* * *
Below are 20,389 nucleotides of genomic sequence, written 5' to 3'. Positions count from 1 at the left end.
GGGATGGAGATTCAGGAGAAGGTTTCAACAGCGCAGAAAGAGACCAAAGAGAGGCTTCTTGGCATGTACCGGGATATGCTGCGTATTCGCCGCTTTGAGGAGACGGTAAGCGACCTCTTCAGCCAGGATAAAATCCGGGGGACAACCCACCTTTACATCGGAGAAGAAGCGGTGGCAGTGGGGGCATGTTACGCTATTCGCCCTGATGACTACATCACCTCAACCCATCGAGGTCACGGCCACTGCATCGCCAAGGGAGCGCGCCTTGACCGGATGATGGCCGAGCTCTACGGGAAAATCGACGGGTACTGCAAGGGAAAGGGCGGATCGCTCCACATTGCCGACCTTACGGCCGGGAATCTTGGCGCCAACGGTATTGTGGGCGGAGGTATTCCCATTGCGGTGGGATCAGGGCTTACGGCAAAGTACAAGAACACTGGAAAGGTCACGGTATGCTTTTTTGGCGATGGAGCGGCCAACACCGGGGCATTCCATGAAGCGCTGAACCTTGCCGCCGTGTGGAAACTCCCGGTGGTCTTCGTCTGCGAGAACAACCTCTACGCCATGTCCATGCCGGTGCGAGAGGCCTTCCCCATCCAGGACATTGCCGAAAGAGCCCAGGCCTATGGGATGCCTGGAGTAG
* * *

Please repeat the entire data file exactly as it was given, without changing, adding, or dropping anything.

Below are 20,389 nucleotides of genomic sequence, written 5' to 3'. Positions count from 1 at the left end.
GGGATGGAGATTCAGGAGAAGGTTTCAACAGCGCAGAAAGAGACCAAAGAGAGGCTTCTTGGCATGTACCGGGATATGCTGCGTATTCGCCGCTTTGAGGAGACGGTAAGCGACCTCTTCAGCCAGGATAAAATCCGGGGGACAACCCACCTTTACATCGGAGAAGAAGCGGTGGCAGTGGGGGCATGTTACGCTATTCGCCCTGATGACTACATCACCTCAACCCATCGAGGTCACGGCCACTGCATCGCCAAGGGAGCGCGCCTTGACCGGATGATGGCCGAGCTCTACGGGAAAATCGACGGGTACTGCAAGGGAAAGGGCGGATCGCTCCACATTGCCGACCTTACGGCCGGGAATCTTGGCGCCAACGGTATTGTGGGCGGAGGTATTCCCATTGCGGTGGGATCAGGGCTTACGGCAAAGTACAAGAACACTGGAAAGGTCACGGTATGCTTTTTTGGCGATGGAGCGGCCAACACCGGGGCATTCCATGAAGCGCTGAACCTTGCCGCCGTGTGGAAACTCCCGGTGGTCTTCGTCTGCGAGAACAACCTCTACGCCATGTCCATGCCGGTGCGAGAGGCCTTCCCCATCCAGGACATTGCCGAAAGAGCCCAGGCCTATGGGATGCCTGGAGTAG